WASHINGTON — President Barack Obama will find his diplomatic clout tested at twin summits on his own turf beginning today. The big global problems are the economic mess in Europe and finding scarce money to boost a postwar Afghanistan — and in both cases the solutions lie mostly overseas.
But by offering solidarity with Europe and reminders that he is steering the Afghan war to a close, Obama will be promoting his re-election interests as well as national ones.
Summit locations rotate around the globe, and Obama has ended up with a bounty of them — first an Asia-Pacific gathering in his birthplace of Hawaii in November and now both the G-8 economic summit at the presidential retreat in Maryland and a NATO security conference in Chicago, his hometown and re-election headquarters.
For four days, Obama will host global meetings on his stages, though the most pressing problems reflect how much is out of his hands.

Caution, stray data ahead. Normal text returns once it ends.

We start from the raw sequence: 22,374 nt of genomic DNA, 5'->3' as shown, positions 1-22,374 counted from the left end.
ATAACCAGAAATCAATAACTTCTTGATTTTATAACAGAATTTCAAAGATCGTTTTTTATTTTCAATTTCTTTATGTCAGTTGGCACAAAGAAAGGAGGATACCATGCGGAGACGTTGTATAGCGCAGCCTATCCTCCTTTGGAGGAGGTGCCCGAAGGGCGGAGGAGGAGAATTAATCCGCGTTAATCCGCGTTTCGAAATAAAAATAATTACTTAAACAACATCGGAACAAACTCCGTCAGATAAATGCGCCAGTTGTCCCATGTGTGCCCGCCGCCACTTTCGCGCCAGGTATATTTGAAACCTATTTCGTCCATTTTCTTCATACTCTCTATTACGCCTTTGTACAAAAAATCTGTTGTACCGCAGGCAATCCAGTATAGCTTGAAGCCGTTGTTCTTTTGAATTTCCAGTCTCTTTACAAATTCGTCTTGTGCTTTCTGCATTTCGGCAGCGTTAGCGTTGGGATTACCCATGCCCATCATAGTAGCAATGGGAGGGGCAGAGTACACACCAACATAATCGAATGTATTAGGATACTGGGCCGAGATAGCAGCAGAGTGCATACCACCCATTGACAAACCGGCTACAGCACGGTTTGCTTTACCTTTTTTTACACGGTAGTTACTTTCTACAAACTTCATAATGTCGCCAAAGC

For voters, Obama will keep the focus on the economy. For the watching world, he will embrace the trans-Atlantic alliance as a cornerstone of U.S. policy.
Europe's debt crisis poses huge potential to drag down the American economy and Obama's bid for a second term. The financial worries will dominate discussions at the Camp David summit of the Group of Eight major industrialized nations today and Saturday, with Obama expected mainly to listen and prod Europe toward more growth and less budget-slashing austerity.
On Afghanistan, Obama has telegraphed the message for Chicago, one which also fits his we're-getting-out-of-war election theme.
NATO will get more specific about putting Afghanistan in the lead of the combat mission in 2013 in advance of the end of the war itself by the end of 2014.